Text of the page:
It seems like this is the way things are going to be very often
from now on, so how do we deal with it?
Interesting question, Stephen. I have run across this many times, in
a number of different scenarios. A potential customer will bring a
stone which they have just had delivered to them, and want to know
if they have picked out a good stone/good deal. I will examine it,
ask what they are paying, investigate what I might be able to sell a
comparable stone for, and then give them the bad news…that for
what they may have saved on the stone, they will pay to have it set,
or there will be no further discussion. They are dumbfounded, as they
actually approach us believing that my company will jump at the
opportunity to set their precious stone for the mere price of a
custom mount, barely 10% of the total finished value including
Can’t, won’t, not gonna happen.
If we work with them, design a mounting for a one carat stone, go
through the paces to make it, set their stone, and charge a price
which covers all expenses and allows us a meaningful profit, there
is maybe $500-$1000.00 left over when the work is complete. Damage a
stone we haven’t sold, and we need to use a similar profit from 5 or
more sales in order to come back from the loss.
By comparison, if we are allowed to sell the customer the stone and
add that margin to what we net on the mounting, our hourly profit on
the entire transaction increases by about 300% or more. This is the
"self-insurance" that allows us to justify the risk in handling and
setting a stone. Without that margin, there is no incentive. They
won’t get 5 minutes from me in the friendly form of explanation.
Internet vendors who sell loose stones counsel their customers to
take advantage of the services of local jewellers because they are
well aware of the minimal profit available in the manufacturing of
mounts, and actually prefer to sell the stone loose. They seem to
think that the local jeweller should be content with the “crumbs” of
profit available beyond the sale of a diamond, and if we agree to
set a stone we didn’t sell, we have enabled the internet vendors to
continue to successfully sell stones to more people with little or
no responsibility to their customers where setting/handling risks
We had a fellow approach us about creating a mounting for a rather
nice sapphire he had sent to him on approval from an out-of-country
vendor, and I congratulated him on his wisdom, complimented him on
his choice of stone, and with feigned, excited curiosity, inquired
about the financial particulars of the transaction…the details of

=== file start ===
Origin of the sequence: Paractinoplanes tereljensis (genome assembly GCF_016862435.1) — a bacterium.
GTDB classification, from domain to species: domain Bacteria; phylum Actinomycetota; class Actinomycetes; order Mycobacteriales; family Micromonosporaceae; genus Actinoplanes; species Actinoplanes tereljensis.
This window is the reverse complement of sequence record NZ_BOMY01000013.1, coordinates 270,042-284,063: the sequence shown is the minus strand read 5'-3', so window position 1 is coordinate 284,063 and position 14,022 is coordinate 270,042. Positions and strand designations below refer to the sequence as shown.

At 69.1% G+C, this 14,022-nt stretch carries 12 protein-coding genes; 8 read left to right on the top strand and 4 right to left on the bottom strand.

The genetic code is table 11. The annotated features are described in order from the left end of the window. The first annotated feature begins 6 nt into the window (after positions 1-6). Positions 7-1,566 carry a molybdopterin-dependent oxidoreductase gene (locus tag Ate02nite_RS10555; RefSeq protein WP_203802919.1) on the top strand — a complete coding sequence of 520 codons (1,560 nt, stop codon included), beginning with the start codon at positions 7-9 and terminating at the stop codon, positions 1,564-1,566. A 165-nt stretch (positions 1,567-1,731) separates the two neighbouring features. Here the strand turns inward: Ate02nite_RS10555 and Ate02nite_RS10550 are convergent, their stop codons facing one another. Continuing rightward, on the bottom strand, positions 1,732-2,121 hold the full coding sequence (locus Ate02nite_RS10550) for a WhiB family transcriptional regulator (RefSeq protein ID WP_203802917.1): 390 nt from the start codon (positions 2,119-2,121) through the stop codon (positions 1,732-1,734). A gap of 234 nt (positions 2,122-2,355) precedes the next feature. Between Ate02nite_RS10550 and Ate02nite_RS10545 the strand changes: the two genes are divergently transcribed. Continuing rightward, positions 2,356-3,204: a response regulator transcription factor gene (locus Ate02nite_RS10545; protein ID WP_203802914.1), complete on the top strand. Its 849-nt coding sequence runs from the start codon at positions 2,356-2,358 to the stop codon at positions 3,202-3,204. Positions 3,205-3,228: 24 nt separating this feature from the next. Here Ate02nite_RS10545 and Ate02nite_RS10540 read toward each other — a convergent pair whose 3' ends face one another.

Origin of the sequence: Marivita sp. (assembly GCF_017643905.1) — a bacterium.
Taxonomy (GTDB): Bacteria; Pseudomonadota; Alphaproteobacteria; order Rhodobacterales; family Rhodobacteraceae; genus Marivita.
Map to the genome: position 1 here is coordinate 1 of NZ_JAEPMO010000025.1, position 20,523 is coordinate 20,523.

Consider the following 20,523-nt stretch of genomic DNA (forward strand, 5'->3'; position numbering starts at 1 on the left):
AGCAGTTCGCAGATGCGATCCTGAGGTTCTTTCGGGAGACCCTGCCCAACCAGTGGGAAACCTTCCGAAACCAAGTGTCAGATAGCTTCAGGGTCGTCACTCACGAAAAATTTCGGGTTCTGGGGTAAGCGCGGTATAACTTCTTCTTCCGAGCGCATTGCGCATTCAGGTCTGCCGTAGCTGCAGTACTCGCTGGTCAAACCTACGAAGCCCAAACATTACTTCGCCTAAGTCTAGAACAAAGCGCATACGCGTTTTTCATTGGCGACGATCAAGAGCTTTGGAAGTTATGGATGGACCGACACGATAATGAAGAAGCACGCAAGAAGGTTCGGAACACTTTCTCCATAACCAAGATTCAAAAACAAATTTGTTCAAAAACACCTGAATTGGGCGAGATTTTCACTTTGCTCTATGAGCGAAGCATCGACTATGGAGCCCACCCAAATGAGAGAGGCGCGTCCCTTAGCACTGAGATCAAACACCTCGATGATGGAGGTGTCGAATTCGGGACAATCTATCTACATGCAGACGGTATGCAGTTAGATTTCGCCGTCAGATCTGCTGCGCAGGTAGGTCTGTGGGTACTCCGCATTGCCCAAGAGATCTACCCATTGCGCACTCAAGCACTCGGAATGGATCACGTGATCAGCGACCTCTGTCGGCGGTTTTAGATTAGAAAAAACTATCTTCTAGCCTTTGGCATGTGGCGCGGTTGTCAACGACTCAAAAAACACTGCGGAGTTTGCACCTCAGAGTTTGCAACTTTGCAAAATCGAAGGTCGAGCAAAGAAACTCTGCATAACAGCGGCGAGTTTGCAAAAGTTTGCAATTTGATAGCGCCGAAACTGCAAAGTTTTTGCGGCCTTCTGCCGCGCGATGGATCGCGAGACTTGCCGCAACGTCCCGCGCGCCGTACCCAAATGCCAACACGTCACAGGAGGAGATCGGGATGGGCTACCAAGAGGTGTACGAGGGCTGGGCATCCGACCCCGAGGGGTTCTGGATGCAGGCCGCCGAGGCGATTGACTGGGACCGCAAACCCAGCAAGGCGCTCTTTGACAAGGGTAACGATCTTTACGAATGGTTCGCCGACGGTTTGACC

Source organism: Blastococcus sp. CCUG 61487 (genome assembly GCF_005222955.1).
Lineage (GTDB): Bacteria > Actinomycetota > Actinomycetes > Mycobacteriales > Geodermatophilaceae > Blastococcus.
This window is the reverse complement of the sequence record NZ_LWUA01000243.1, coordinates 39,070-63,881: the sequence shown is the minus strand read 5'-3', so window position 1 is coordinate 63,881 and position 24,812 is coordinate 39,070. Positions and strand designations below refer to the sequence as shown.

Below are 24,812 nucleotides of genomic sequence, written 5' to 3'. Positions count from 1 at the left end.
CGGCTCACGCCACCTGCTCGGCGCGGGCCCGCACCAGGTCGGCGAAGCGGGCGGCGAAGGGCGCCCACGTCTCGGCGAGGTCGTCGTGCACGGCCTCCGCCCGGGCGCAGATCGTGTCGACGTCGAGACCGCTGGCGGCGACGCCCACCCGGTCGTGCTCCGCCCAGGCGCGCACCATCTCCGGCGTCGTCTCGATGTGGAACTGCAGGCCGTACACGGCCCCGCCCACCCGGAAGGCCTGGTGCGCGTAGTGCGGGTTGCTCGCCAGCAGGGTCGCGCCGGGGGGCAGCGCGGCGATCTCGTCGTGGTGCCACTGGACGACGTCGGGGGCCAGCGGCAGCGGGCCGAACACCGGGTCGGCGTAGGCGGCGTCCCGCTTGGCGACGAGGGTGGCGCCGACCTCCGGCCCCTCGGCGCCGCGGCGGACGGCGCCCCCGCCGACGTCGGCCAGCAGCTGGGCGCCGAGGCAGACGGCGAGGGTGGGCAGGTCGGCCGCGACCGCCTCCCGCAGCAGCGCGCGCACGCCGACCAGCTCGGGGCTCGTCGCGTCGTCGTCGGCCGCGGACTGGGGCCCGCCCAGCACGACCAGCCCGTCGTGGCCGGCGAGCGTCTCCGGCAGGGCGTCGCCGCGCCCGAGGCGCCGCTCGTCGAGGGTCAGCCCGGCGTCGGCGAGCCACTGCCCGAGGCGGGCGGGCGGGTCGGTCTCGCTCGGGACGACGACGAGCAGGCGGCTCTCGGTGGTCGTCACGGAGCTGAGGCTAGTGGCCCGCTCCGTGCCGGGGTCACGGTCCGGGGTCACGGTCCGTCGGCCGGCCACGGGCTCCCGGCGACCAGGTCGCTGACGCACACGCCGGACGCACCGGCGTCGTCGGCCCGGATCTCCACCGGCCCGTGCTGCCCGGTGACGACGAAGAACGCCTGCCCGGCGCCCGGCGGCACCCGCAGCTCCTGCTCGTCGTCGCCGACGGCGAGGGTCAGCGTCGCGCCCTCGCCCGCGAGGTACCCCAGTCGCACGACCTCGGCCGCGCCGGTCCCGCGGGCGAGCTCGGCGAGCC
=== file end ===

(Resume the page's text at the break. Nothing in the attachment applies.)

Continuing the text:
the importation, approval, taxes, etc.
As I suspected, he proudly told me that stone had been shipped to
him via FedEx labeled for customs purposes as “mineral samples” and,
if he decided to keep it, his credit card would be charged the price
of the stone, and there would be no taxes or duties billed.
Brilliant! This vendor isn’t engaged in smuggling, they are simply
saving their customers money!!
I then informed him, straight-faced, that I would happy to design
and assemble a mounting for him as soon as he brought me copies of
import documents proving that he had paid the appropriate fees,
which are always a part of mine and other jeweller’s costs. He turned
red, and was understandably taken aback, and when he left I felt
victorious. There was no way I’d ever see him again, and that was a
I discovered that I could have sold him an equivalent stone, my
profit included and all taxes paid, for roughly the same price he
paid to the internet vendor. It would have been a "working uphill"
sale, though, as the internet purchasers have it in their head that,
no matter what, they have already made the most clever and
economical choice by web-shopping, and that the local jeweller
cannot possibly compete in price or selection, but will happily
serve them and hold their hand while they dither on mount design and
express anxiety about leaving the jeweller their stone.
As most internet vendors have a 30 day return policy, I take full
advantage of that window to swipe every sale that I can from them by
suggesting to the potential client that they will be better served
if they buy the entire package from me, which more often than not
makes perfect sense to them. Turning around that sale gives every
brick and mortar jeweller an opportunity to create a great deal of
goodwill with a first-time client, which can translate to referrals
and exponential growth in business. Yes, you can fight back, and